It was suggested1 more than thirty years ago that Watson–Crick base pairing might be used for the rational design of nanometre-scale structures from nucleic acids. Since then, and especially since the introduction of the origami technique2, DNA nanotechnology has enabled increasingly more complex structures3,4,5,6,7,8,9,10,11,12,13,14,15,16,17,18. But although general approaches for creating DNA origami polygonal meshes and design software are available14,16,17,19,20,21, there are still important constraints arising from DNA geometry and sense/antisense pairing, necessitating some manual adjustment during the design process. Here we present a general method of folding arbitrary polygonal digital meshes in DNA that readily produces structures that would be very difficult to realize using previous approaches. The design process is highly automated, using a routeing algorithm based on graph theory and a relaxation simulation that traces scaffold strands through the target structures. Moreover, unlike conventional origami designs built from close-packed helices, our structures have a more open conformation with one helix per edge and are therefore stable under the ionic conditions usually used in biological assays.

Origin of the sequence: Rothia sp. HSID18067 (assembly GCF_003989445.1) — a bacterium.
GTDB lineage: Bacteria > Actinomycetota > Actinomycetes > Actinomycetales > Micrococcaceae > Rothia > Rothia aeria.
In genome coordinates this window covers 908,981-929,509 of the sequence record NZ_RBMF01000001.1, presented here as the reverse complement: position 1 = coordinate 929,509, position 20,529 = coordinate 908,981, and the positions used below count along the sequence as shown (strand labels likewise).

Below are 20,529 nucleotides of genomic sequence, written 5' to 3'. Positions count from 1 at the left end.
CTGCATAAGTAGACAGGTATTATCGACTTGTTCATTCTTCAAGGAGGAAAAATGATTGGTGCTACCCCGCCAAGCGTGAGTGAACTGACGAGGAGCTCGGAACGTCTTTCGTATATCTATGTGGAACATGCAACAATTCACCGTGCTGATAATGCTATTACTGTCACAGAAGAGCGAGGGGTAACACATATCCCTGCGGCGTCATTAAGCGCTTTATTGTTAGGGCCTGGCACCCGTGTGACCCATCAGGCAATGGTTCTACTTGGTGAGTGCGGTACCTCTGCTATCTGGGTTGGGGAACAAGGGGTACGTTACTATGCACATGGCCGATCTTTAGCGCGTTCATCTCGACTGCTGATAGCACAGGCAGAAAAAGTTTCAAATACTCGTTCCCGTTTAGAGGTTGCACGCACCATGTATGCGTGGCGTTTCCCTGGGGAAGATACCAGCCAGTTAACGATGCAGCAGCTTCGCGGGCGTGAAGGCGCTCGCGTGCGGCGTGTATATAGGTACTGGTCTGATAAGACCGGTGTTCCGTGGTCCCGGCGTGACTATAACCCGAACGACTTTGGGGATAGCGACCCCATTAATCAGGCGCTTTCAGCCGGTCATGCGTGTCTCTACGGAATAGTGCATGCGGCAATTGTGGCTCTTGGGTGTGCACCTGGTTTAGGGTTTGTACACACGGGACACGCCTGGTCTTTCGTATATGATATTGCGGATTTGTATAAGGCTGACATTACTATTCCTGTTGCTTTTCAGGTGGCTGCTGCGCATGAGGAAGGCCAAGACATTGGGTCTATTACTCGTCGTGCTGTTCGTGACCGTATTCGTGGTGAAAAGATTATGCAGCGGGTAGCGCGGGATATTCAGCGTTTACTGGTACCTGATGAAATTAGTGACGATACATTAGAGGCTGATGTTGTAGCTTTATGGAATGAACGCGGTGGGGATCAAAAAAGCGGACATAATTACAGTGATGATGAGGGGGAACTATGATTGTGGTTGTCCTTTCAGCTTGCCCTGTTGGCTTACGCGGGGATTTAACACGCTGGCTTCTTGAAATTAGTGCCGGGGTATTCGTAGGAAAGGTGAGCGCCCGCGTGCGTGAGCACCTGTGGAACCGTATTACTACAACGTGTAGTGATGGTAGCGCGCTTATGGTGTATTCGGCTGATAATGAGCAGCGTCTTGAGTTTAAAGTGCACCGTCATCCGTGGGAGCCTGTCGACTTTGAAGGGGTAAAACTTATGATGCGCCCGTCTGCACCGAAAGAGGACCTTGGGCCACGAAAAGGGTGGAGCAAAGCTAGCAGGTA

|Publication status||Published - 2015|
|MoE publication type||A1 Journal article-refereed|
- DNA nanostructures, DNA origami, graph algorithms, self-assembly